News - October 18, 2018

We can achieve 1.5°C if we want to

There is a lot to be done if we are to keep global warming below 1.5 degrees Celsius, says the Intergovernmental Panel on Climate Change (IPCC) in a special report. But it is possible, says Niklas Höhne, special professor in the Mitigation of Greenhouse Gasses.

© Shutterstock

Was there a need for this report?
‘I think many policymakers may not have understood what they agreed to when, in 2015 in Paris, they agreed to the rise in the global temperature to 1.5 degrees. Now the IPCC has made it clear: A 1.5 degree limit is necessary to protect important ecosystems, it is technically and economically feasible and, properly implemented, it can contribute to sustainable development – but only if we all join forces.’

But hasn’t the message been clear for a long time?

Actually, the report contains nothing really new. However, new pressure comes from the fact that what has to be done is now written in black and white. Every state in the world has to agree to the summary, which gives the report enormous political legitimacy. You cannot get out of it now.’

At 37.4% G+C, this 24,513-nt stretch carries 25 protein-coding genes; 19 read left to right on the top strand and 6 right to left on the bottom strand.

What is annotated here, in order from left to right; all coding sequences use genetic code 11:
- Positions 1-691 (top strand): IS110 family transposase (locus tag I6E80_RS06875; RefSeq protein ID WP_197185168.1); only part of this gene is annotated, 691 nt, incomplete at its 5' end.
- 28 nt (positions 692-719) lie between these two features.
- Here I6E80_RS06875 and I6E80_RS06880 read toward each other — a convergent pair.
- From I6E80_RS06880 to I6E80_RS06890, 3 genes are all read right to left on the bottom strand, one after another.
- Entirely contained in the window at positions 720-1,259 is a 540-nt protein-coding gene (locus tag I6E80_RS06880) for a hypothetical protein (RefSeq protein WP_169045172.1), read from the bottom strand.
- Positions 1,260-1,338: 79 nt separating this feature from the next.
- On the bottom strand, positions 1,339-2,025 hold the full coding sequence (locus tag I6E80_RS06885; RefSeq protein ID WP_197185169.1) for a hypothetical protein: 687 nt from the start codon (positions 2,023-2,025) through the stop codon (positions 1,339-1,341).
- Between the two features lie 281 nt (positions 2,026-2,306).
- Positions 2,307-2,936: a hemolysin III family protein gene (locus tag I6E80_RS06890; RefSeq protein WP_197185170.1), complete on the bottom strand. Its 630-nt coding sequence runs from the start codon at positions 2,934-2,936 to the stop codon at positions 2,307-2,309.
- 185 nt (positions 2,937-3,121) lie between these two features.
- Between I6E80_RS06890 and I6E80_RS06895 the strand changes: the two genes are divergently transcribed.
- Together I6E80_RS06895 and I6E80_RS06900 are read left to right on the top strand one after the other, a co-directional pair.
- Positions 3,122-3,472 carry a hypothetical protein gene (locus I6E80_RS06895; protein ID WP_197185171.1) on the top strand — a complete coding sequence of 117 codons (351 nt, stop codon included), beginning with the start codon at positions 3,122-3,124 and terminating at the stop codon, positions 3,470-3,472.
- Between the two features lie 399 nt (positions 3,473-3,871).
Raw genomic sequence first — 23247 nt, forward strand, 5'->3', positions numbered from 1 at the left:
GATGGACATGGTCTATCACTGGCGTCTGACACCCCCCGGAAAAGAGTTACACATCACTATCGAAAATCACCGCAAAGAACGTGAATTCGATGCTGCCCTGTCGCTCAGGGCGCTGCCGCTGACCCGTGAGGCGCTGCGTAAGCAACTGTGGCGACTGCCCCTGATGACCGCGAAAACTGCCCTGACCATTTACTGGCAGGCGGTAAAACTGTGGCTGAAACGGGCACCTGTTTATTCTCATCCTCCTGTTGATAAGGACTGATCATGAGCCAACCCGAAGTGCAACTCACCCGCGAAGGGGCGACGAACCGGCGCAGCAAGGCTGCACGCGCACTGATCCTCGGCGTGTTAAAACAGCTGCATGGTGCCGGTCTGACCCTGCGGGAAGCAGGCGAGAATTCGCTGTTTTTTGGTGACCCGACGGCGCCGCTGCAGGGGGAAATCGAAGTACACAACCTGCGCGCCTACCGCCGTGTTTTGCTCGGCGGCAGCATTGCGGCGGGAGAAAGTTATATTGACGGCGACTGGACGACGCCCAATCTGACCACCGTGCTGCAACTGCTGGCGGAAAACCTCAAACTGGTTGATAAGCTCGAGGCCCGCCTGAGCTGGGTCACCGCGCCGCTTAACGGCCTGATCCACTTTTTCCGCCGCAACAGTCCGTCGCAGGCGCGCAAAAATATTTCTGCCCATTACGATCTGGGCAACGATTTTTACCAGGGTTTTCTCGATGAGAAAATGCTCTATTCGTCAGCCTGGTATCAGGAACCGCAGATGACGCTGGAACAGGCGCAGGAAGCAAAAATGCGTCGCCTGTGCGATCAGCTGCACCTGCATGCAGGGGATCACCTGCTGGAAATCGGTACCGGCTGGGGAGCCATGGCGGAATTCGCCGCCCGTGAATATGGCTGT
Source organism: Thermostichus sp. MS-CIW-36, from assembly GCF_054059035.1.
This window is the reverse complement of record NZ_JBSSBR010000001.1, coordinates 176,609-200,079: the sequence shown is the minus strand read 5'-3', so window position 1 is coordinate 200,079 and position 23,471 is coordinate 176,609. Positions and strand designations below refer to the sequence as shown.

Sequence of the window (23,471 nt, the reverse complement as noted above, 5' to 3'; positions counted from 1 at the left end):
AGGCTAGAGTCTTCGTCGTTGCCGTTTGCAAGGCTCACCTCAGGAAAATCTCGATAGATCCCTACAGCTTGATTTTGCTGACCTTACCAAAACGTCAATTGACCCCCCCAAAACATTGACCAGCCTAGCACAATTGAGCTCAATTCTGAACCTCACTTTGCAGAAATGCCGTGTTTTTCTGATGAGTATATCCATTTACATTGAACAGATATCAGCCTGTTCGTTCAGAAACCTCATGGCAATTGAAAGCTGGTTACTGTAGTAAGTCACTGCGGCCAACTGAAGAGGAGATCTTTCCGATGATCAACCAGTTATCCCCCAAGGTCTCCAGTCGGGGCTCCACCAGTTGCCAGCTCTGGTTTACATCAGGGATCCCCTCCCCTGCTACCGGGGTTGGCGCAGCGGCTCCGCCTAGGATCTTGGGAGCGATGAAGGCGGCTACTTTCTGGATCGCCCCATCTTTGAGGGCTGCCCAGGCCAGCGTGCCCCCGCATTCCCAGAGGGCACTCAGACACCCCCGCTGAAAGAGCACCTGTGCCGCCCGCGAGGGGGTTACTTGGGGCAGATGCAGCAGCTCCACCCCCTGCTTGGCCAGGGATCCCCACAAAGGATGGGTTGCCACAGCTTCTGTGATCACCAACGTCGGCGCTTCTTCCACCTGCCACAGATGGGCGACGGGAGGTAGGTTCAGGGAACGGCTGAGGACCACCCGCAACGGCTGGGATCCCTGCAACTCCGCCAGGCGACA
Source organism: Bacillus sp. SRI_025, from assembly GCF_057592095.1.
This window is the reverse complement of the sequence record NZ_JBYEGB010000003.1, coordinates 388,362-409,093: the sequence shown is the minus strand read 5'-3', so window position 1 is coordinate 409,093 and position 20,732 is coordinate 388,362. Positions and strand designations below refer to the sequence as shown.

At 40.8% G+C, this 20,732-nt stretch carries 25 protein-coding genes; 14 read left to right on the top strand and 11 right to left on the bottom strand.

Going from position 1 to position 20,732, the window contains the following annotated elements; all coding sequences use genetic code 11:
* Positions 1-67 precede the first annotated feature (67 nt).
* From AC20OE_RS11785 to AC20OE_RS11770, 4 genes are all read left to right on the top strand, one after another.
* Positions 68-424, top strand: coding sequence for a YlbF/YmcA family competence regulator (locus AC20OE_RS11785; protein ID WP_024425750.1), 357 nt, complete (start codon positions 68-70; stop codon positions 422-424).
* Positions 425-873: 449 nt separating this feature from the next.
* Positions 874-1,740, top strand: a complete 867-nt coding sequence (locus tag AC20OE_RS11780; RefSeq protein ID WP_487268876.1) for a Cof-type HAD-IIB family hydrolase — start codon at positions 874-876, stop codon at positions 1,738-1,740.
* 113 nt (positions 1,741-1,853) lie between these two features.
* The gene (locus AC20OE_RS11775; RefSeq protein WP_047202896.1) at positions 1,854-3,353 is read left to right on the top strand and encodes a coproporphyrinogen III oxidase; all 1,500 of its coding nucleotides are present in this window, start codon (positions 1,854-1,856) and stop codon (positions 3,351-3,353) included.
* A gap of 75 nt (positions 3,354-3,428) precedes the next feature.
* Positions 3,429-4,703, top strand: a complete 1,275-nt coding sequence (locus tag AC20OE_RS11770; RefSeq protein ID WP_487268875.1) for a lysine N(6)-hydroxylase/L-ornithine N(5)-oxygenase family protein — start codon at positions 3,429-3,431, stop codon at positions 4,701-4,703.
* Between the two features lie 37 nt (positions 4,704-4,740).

IPCC rapport 1,5 C.jpg

What do we have to do to keep below 1.5 degrees
‘We’ve got to bring net CO2 emissions down to zero. The report makes it amazingly clear that we must do this by 2050. To do this, almost all areas of life have to be turned upside down: how we live, eat, move around, and what we consume. Technical solutions alone will not be enough, we have to change our behaviour. And we have to help developing countries make this rapid transformation.’

Isn’t it already too late?
‘The question should be: do we want to limit warming to 1.5 degrees? And anyone who has read the IPCC report will probably say ‘yes’. This is about protecting our habitat and ecosystems and minimizing disasters. So we have to try. One thing is for sure: if we give up the goal and do not even try, we will certainly miss it by a long way. And yes, it is possible and I am positive. The report confirms that there have already been transformations of this speed, but these have been geographically limited, not yet global.

Niklas Höhne, special professor ‘Mitigation of Greenhouse Gasses’
Niklas Höhne, special professor ‘Mitigation of Greenhouse Gasses’